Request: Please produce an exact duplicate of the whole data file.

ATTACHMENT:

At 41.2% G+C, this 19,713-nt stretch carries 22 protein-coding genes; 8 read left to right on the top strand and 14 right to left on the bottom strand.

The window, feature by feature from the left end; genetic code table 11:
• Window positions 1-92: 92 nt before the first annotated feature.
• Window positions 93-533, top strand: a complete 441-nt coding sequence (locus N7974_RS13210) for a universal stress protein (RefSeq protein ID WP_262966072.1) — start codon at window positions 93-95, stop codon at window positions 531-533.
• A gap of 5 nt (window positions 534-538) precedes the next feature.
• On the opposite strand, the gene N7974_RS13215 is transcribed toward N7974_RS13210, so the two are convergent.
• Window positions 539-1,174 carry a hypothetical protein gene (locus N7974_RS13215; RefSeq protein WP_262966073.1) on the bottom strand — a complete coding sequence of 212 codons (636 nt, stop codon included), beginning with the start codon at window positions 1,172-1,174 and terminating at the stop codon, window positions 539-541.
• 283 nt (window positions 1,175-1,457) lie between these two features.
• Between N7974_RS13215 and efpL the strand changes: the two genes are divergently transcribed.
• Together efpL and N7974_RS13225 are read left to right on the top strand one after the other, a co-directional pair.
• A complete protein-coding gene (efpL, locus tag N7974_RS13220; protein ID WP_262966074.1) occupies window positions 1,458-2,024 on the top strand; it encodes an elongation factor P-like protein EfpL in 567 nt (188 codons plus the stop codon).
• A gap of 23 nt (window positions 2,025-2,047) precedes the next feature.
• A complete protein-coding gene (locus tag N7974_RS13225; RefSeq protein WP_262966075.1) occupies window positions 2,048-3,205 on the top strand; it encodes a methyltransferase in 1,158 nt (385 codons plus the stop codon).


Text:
At 41.2% G+C, this 19,713-nt stretch carries 22 protein-coding genes; 8 read left to right on the top strand and 14 right to left on the bottom strand.

The window, feature by feature from the left end; genetic code table 11:
• Window positions 1-92: 92 nt before the first annotated feature.
• Window positions 93-533, top strand: a complete 441-nt coding sequence (locus N7974_RS13210) for a universal stress protein (RefSeq protein ID WP_262966072.1) — start codon at window positions 93-95, stop codon at window positions 531-533.
• A gap of 5 nt (window positions 534-538) precedes the next feature.
• On the opposite strand, the gene N7974_RS13215 is transcribed toward N7974_RS13210, so the two are convergent.
• Window positions 539-1,174 carry a hypothetical protein gene (locus N7974_RS13215; RefSeq protein WP_262966073.1) on the bottom strand — a complete coding sequence of 212 codons (636 nt, stop codon included), beginning with the start codon at window positions 1,172-1,174 and terminating at the stop codon, window positions 539-541.
• 283 nt (window positions 1,175-1,457) lie between these two features.
• Between N7974_RS13215 and efpL the strand changes: the two genes are divergently transcribed.
• Together efpL and N7974_RS13225 are read left to right on the top strand one after the other, a co-directional pair.
• A complete protein-coding gene (efpL, locus tag N7974_RS13220; protein ID WP_262966074.1) occupies window positions 1,458-2,024 on the top strand; it encodes an elongation factor P-like protein EfpL in 567 nt (188 codons plus the stop codon).
• A gap of 23 nt (window positions 2,025-2,047) precedes the next feature.
• A complete protein-coding gene (locus tag N7974_RS13225; RefSeq protein WP_262966075.1) occupies window positions 2,048-3,205 on the top strand; it encodes a methyltransferase in 1,158 nt (385 codons plus the stop codon).